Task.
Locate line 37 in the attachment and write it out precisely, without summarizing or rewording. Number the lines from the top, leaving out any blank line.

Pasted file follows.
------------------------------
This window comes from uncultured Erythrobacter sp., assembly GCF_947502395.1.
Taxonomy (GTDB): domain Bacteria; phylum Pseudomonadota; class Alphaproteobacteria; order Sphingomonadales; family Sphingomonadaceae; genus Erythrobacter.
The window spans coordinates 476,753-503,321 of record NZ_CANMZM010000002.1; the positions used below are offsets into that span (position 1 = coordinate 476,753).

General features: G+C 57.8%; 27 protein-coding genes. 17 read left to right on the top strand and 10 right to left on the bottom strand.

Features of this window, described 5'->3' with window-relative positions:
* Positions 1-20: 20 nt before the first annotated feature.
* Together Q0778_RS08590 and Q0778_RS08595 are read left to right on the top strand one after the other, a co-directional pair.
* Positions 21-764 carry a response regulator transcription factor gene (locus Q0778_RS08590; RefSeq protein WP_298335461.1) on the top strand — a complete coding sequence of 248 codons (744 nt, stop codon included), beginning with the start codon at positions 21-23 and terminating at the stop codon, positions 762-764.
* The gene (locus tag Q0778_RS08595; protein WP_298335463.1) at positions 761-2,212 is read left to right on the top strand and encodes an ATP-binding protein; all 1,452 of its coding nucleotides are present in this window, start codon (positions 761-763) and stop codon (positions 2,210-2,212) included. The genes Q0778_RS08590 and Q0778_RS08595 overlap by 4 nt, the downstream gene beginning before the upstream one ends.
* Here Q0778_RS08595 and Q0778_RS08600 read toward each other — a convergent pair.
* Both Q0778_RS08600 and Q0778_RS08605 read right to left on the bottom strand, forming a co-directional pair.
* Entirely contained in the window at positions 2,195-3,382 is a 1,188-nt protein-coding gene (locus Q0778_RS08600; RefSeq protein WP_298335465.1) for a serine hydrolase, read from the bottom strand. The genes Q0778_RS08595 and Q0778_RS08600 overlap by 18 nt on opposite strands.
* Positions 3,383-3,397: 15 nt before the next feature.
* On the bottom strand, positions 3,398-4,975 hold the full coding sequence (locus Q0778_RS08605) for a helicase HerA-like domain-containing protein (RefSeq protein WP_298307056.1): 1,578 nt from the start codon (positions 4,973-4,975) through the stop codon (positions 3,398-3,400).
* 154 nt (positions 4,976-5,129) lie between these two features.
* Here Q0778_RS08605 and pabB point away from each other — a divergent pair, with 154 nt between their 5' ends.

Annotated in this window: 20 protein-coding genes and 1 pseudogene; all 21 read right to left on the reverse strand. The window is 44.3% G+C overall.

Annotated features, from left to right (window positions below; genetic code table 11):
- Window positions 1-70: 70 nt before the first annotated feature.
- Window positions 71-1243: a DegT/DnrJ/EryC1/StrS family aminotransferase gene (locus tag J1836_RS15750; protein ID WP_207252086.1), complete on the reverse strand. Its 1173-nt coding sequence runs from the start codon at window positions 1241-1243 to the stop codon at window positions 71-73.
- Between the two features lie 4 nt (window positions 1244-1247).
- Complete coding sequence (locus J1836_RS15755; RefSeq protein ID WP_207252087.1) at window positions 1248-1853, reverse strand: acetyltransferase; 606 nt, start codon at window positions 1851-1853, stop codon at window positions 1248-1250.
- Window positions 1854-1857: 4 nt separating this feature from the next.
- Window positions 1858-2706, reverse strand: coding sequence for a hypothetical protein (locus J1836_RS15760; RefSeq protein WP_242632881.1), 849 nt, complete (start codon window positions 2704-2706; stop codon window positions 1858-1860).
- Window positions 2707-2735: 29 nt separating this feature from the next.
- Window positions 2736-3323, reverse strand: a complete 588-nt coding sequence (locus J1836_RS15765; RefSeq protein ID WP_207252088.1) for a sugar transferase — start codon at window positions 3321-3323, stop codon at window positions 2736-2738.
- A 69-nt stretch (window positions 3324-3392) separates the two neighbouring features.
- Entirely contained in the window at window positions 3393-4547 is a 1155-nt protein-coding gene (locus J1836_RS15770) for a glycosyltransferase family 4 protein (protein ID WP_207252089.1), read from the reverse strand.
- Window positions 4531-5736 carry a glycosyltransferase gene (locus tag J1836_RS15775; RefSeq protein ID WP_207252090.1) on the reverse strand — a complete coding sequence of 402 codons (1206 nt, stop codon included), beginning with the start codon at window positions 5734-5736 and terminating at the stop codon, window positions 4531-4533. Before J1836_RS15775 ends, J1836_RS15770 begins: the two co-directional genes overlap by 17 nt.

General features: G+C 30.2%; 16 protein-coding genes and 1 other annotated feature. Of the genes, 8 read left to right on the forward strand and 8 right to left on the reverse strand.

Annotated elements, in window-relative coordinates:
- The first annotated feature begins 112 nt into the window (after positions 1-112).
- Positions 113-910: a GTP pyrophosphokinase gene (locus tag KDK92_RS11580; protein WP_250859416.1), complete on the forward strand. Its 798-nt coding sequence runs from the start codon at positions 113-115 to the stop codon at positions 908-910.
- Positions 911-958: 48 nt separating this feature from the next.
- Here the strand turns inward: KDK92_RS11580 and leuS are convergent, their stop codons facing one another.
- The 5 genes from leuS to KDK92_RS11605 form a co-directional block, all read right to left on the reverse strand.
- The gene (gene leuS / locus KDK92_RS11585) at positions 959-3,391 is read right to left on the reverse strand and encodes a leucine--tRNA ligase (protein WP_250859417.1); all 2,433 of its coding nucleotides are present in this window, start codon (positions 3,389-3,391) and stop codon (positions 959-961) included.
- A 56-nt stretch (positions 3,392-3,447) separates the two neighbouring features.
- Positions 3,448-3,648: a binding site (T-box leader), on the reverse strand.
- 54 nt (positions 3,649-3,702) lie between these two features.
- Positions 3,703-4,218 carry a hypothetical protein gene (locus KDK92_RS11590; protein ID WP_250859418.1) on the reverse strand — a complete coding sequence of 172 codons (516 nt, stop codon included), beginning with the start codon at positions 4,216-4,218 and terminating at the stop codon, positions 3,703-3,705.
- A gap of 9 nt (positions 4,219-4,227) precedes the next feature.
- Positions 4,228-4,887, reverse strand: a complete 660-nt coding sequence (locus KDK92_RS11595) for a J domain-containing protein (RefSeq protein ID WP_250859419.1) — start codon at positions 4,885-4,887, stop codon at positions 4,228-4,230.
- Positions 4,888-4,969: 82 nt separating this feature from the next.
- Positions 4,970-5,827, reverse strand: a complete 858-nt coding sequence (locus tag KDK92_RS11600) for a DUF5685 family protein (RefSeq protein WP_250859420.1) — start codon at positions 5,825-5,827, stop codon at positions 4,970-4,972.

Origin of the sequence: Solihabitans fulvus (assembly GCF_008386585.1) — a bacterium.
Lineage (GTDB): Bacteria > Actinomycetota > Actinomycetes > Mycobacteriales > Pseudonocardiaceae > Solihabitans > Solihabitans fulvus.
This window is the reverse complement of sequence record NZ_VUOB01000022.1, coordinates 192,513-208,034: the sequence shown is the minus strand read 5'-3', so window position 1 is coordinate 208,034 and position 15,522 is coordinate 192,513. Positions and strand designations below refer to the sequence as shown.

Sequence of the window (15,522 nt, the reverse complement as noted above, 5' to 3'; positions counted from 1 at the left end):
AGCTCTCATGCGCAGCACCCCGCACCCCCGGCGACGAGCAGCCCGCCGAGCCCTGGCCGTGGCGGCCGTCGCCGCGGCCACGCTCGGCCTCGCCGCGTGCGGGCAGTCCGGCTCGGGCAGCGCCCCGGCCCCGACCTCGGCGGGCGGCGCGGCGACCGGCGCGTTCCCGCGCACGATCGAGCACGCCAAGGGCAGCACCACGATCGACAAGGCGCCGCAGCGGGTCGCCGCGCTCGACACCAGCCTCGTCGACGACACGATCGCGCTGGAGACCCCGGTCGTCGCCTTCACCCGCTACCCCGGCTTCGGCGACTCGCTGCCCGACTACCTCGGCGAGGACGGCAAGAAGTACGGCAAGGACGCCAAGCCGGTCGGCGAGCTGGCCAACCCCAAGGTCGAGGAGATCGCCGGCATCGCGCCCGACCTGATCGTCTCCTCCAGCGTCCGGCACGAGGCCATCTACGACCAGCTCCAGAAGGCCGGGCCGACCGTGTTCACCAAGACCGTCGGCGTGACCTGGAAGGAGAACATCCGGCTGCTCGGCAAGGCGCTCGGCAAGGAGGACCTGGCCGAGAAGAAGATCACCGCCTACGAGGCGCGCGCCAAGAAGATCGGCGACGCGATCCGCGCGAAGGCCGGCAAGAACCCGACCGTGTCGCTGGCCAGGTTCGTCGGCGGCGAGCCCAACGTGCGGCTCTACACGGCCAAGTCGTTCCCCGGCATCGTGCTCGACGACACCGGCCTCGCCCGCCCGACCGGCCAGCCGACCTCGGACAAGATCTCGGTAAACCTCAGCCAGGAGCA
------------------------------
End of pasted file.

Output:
- The gene (gene leuS / locus KDK92_RS11585) at positions 959-3,391 is read right to left on the reverse strand and encodes a leucine--tRNA ligase (protein WP_250859417.1); all 2,433 of its coding nucleotides are present in this window, start codon (positions 3,389-3,391) and stop codon (positions 959-961) included.